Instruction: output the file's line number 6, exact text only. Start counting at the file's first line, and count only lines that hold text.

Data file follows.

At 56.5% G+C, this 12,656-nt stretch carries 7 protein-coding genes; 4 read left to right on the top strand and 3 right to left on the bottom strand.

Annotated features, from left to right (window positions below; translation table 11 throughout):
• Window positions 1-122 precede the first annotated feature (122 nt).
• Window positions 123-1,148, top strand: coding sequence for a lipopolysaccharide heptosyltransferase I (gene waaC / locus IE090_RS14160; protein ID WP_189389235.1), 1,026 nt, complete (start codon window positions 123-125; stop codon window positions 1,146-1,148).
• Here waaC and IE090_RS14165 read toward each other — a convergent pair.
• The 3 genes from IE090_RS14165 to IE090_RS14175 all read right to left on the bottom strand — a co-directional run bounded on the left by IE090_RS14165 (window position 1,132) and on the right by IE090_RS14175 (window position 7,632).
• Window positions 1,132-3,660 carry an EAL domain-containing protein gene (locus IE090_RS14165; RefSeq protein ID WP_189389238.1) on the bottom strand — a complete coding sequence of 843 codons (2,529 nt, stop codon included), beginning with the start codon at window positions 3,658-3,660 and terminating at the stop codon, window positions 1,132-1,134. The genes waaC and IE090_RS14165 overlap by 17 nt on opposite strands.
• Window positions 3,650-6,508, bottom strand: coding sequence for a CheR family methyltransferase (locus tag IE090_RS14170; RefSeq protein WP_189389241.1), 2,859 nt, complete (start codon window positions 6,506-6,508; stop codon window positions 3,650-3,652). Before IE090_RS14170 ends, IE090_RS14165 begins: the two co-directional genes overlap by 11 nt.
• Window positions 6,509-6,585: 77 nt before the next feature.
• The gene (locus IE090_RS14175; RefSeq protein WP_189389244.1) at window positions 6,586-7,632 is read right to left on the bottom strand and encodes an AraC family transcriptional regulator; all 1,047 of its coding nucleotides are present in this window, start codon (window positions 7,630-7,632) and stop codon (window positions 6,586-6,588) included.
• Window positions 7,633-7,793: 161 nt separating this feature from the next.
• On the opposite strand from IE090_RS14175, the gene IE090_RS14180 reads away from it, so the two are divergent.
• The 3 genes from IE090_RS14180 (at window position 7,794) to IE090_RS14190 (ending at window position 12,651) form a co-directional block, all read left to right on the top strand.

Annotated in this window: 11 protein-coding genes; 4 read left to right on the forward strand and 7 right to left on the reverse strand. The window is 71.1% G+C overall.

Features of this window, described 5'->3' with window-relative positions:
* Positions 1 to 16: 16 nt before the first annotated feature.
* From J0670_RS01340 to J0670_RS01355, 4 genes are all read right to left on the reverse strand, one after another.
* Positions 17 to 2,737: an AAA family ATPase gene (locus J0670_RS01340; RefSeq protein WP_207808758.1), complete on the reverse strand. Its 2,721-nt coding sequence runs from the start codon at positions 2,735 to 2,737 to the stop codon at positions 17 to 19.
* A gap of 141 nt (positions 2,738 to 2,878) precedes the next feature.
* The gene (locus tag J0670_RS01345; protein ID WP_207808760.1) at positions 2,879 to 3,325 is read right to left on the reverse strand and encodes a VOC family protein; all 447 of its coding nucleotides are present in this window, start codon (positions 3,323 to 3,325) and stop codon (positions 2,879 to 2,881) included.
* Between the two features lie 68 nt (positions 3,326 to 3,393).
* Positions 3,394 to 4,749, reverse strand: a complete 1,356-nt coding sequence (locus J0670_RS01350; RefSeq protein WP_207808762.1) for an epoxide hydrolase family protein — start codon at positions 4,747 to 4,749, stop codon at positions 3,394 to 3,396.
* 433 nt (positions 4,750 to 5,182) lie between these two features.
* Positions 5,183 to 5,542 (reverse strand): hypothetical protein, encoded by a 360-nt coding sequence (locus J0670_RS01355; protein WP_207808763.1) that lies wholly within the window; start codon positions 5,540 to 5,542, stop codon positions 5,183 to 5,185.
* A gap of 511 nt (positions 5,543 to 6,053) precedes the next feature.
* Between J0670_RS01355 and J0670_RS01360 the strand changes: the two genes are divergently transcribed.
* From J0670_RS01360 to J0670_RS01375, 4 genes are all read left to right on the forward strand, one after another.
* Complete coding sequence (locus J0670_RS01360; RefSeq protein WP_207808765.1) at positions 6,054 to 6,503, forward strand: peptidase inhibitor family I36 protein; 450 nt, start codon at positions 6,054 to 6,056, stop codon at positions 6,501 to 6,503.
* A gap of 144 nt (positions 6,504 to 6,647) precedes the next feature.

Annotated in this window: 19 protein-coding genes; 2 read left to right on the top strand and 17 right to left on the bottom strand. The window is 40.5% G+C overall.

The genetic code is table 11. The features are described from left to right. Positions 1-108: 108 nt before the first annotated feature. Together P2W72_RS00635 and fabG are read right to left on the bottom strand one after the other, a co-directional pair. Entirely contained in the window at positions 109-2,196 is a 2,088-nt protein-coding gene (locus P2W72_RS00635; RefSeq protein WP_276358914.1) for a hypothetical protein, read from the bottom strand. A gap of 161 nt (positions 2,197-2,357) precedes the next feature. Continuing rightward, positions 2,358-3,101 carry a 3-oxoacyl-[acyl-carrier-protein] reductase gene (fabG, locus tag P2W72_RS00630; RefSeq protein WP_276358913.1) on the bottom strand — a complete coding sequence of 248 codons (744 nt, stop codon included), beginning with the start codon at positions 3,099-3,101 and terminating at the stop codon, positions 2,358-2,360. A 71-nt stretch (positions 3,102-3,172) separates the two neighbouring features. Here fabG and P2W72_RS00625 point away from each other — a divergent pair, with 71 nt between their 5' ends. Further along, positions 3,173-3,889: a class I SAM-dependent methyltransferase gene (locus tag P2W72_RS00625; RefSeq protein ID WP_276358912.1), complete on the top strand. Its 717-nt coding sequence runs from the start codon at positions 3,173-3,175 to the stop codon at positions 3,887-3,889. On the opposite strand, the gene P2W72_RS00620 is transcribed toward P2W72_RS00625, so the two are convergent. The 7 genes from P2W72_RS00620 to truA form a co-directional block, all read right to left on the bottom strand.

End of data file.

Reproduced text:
• The 3 genes from IE090_RS14165 to IE090_RS14175 all read right to left on the bottom strand — a co-directional run bounded on the left by IE090_RS14165 (window position 1,132) and on the right by IE090_RS14175 (window position 7,632).